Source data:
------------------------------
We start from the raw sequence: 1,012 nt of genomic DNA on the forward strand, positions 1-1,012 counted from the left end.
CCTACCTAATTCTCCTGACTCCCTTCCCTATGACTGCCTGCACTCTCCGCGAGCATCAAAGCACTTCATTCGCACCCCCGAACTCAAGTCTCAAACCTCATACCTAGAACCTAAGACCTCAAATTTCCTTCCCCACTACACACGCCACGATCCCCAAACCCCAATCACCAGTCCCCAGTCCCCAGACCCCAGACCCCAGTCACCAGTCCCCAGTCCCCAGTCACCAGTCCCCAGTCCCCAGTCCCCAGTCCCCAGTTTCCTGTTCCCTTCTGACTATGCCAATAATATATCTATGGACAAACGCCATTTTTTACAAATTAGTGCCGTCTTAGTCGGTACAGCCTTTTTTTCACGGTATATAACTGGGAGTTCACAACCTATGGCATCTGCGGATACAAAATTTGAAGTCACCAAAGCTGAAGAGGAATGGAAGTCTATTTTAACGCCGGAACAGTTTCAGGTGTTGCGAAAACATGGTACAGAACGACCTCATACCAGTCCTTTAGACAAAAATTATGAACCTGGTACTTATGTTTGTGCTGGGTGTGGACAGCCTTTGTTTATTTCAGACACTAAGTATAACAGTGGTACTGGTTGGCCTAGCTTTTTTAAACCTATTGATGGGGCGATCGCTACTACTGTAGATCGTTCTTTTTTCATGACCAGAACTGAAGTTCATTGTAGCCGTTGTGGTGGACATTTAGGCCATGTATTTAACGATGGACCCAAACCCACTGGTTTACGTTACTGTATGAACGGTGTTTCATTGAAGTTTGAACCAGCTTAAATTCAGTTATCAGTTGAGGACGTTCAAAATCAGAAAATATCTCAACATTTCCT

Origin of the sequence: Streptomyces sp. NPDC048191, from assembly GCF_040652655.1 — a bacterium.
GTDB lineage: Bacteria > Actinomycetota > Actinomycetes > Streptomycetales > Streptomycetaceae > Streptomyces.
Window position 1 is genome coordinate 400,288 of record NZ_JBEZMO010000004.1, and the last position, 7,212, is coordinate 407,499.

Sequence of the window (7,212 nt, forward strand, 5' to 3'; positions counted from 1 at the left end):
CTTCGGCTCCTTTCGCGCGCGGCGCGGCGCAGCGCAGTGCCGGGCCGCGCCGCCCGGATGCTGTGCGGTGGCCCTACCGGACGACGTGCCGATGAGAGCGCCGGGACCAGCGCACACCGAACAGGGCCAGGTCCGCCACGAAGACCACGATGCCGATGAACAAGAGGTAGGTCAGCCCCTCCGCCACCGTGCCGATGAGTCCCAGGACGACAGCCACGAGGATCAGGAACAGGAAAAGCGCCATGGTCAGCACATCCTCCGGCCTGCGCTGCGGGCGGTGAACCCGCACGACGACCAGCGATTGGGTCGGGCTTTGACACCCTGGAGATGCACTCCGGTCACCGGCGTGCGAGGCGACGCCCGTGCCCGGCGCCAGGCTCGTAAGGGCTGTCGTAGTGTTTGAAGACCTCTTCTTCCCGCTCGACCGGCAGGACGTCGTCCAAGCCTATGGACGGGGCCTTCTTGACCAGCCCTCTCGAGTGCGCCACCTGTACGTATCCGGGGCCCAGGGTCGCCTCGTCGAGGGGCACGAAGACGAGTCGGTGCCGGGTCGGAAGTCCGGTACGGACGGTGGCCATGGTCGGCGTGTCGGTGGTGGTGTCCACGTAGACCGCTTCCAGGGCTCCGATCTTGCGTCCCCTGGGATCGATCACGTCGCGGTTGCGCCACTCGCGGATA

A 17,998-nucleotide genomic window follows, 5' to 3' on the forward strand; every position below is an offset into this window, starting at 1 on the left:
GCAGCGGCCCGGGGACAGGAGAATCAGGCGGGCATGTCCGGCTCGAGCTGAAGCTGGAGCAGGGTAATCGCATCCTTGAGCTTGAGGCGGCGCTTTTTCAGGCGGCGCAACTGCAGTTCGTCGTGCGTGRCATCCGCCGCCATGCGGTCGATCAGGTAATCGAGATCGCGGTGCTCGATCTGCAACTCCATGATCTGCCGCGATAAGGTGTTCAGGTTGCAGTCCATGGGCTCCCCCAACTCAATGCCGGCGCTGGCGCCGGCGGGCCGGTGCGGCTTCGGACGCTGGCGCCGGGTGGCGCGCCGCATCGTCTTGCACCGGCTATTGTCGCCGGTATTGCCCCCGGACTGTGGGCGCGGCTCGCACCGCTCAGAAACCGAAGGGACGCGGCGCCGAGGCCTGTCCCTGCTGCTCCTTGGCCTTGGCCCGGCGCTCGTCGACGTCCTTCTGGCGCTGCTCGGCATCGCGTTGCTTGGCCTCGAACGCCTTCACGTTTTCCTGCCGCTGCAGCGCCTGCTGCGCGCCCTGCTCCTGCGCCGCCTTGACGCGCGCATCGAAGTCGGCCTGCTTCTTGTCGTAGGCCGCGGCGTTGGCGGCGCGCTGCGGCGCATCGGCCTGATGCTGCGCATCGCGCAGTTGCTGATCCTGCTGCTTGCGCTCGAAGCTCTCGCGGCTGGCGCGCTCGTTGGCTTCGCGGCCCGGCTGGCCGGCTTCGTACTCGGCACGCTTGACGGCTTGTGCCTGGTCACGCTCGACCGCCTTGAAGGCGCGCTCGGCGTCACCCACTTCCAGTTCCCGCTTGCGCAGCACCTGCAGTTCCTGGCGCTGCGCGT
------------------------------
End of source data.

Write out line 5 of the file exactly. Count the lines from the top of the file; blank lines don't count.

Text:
Window position 1 is genome coordinate 400,288 of record NZ_JBEZMO010000004.1, and the last position, 7,212, is coordinate 407,499.